When does a cathedral stop being a cathedral? Art, Inclusion and Choosing between Mohammed and Jesus in Blackburn.

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CONTRADICTION AND CATHEDRALS

THE CONFLICT BETWEEN MOHAMMED AND JESUS.

Christian Cathedrals are places of and for prayer. They mediate the presence of God. In the balance between transcendence and immanence they begin with transcendence encountered through scale, and move the pilgrim towards immanence through an encounter with the living Jesus.

Jesus is introduced to the pilgrim as the God through whom all things were made and hold together, come on a journey of suffering and triumph. Suffering because through the most profound sacrificial mystery, grasped only by the depths of the plaintive heart, he carries the impurities and imperfections of those who come to him, and cleansing, remakes them.

Triumph, because at first sight broken by death he returns, having rendered it impotent, calling those who hear his song of love on a journey through a dying that no longer has any power to hold and imprison.

The cathedral draws the pilgrim into its bowels as if drawing into the heart of Jesus.

What kind of prayer does the cathedral invite?

As the centre of a devotion forged by the experience of the apostles who turned the world upside down, when they encountered the risen Jesus, the cathedral invites prayers of exploration and prayers of praise and joy.

However, in the Church of England’s cathedral in Blackburn, this November, there was a concert to celebrate the Armistice. It featured Karl Jenkins’ the Armed Man (A Mass for Peace).

Jenkins was an old rock musician who accomplished ‘crossover’, a synthesis of rock and classical music that successfully grabbed the imagination of the public. Crossover composition is a serious achievement. When it works it fuses the immediacy of rock with the grandeur and complexity of the classical. It’s an exercise in synthesis and cross fertilisation; both a cocktail of sound and kaleidoscope of association.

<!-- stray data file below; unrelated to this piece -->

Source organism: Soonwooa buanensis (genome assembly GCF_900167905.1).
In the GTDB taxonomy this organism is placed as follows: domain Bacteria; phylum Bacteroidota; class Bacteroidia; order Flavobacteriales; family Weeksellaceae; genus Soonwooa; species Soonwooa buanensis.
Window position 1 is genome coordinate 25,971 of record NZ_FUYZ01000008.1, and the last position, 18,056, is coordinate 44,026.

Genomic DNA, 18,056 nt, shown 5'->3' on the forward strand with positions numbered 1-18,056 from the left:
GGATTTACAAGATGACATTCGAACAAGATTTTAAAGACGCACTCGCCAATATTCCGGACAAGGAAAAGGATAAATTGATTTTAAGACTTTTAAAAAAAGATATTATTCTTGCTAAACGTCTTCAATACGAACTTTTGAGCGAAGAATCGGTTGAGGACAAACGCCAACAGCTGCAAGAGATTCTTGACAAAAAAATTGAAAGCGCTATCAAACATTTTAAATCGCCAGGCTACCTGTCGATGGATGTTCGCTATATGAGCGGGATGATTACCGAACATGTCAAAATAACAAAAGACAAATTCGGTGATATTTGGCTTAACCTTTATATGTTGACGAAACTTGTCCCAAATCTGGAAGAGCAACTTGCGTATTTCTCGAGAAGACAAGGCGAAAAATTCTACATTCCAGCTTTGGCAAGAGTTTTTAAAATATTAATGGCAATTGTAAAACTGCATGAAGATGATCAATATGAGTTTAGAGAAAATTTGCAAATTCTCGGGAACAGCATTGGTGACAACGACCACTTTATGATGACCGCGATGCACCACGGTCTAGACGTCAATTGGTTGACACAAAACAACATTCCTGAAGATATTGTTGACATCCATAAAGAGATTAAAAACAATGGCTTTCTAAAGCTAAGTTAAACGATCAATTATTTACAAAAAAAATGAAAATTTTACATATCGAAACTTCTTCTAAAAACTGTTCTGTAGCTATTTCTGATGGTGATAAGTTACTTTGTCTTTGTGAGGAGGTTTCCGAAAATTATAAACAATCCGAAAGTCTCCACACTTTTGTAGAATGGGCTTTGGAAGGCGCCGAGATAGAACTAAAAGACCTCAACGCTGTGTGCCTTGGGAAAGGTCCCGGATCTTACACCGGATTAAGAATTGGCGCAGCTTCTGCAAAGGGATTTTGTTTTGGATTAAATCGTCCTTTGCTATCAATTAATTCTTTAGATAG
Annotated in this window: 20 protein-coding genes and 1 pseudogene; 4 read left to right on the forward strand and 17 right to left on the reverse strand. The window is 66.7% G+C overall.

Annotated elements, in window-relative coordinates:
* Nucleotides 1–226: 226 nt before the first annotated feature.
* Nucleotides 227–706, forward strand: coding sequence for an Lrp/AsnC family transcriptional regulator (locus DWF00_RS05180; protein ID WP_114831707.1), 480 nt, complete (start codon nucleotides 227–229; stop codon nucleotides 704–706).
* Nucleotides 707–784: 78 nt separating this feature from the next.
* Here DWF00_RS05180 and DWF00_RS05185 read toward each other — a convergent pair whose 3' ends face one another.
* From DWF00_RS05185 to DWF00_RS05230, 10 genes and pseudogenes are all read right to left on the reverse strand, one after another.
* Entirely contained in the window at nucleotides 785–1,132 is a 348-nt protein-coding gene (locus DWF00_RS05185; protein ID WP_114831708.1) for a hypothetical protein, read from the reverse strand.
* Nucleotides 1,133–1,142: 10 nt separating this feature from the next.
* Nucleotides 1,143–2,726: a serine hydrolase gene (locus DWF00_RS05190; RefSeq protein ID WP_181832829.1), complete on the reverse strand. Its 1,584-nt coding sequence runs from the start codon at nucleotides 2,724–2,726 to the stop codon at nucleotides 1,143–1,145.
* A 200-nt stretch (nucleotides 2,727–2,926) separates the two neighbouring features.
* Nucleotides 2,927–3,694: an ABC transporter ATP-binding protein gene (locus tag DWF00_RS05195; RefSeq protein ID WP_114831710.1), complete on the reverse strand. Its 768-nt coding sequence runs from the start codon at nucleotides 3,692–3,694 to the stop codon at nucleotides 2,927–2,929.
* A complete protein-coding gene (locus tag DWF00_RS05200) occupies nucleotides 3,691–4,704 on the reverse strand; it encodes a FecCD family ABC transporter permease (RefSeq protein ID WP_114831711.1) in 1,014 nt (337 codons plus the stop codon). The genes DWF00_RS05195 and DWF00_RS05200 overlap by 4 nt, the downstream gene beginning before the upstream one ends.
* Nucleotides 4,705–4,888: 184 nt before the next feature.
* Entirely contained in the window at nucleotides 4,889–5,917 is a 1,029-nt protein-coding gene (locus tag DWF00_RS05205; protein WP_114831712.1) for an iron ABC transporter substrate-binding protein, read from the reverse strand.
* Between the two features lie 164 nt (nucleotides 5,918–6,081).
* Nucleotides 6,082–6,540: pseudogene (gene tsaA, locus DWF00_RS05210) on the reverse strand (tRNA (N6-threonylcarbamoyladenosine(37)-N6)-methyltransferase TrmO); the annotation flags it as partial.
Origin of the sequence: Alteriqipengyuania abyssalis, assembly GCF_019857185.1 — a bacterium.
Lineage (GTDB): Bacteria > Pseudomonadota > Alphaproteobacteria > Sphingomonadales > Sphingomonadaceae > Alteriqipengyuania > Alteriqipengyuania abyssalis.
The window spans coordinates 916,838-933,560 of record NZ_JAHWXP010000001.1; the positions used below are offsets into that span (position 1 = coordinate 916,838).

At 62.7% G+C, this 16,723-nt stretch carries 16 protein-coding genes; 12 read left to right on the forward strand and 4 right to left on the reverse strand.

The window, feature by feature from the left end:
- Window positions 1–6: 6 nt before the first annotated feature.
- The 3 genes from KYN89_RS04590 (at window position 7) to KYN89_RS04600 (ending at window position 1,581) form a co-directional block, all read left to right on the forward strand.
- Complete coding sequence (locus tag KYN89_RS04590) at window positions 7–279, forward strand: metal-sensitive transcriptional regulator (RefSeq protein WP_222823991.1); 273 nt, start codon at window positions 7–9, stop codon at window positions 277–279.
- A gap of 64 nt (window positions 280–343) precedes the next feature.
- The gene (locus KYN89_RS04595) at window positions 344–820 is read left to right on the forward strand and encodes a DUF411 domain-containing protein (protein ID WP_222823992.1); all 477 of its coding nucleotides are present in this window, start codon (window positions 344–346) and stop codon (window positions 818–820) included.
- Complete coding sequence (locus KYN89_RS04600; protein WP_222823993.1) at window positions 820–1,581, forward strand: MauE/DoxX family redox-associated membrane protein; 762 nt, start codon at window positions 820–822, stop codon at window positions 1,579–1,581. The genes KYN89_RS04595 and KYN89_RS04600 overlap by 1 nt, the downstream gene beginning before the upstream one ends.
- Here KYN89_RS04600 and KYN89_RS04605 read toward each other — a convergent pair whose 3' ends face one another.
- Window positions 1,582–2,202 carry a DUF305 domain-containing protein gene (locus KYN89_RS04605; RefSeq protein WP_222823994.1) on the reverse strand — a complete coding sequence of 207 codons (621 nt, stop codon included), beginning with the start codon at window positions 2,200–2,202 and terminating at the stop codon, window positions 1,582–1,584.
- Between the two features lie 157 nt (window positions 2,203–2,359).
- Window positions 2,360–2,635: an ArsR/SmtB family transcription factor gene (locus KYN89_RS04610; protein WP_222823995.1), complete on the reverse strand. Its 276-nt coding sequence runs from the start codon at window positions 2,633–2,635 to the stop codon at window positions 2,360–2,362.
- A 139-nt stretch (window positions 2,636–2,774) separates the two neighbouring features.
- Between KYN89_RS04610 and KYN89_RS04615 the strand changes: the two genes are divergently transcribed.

Like a cultural magpie collecting his jewels from his neighbours’ nests, Jenkins collects material from the Latin poet Horace, the English poets John Dryden and Rudyard Kipling, the satirist Jonathan Swift. He references Lancelot and Guinevere.

From this exotic far-flung tapestry he weaves sonic harmony and dissonance.

Dissonance and harmony work well together for dissonance melts in harmony and brings peace to the senses and hope to the heart. But while Jenkins was a gifted composer, and a dilettante man of letters, but when he came to theology and spirituality he slipped from dissonance into contradiction.

The problem with the relationship between Islam and Christianity, or more accurately between Jesus and Mohammed, is that the ‘casual unread’ think that they are simply different manifestations of the same monotheism. The under-informed, which includes not only the secular populace but sadly too many clergy, deans or not, assume that the two religions are religious cousins by association. The opposite is true. They are in fact day and night, good and evil, true or false. The are contradicting polarities, binary choices of critical difference.

Why should that be? Surely Arabic Allah is Israel’s Jahweh? But a moment’s glance at either their ethics or their self-disclosure makes it clear that if one is plus, the other must be minus.

The ethics should give a primary clue. Jesus, the face and articulation of the Father, tells his followers that they are to turn the other cheek and love their enemies.

Mohammed tells his followers to respond to violence with violence:

“So whoever has assaulted you, then assault him in the same way that he has assaulted you” (Koran 2.194)

This is not the same God; this is not the same ethic.

The way in which both ways deal with violence sets them at odds with each other.

The Quran prescribes

“Fighting is prescribed for you, and ye dislike it.  But it is possible that ye  dislike a thing which is good for you, and that ye love a thing which is bad for you. But Allah knoweth, and ye know not.”
(Quran 2:216)

Whereas the New Testament teaches

“Do not take revenge, my friends, but  leave room for God’s wrath, for it is written:
 ‘It is mine to avenge; I will repay,’ says the Lord. On the contrary: ‘If your enemy
 is hungry,  feed him… ‘”
(Romans 12:19-20)

The Cathedral is dedicated to Jesus who is proclaimed at the eternal Logos- God become flesh, embodied divinity.

“In the beginning was the Word, and the Word was with God and the Word was God”. (John 1.)

Mohammed on the other hand explicitly rejects and contradicts this:

“The likeness of Jesus in Allah’s eye is as the likeness of Adam. He created him of dust, then He said to him “Be!” and he is. (3.59)”

 “O People of the Book! Commit no excesses in your religion or utter anything concerning Allah but the truth. The Messiah, Jesus son of Mary, was only a messenger of Allah.” (4.171)

So when CS Lewis in his famous dictum in Mere Christianity described the options that critics of Jesus have: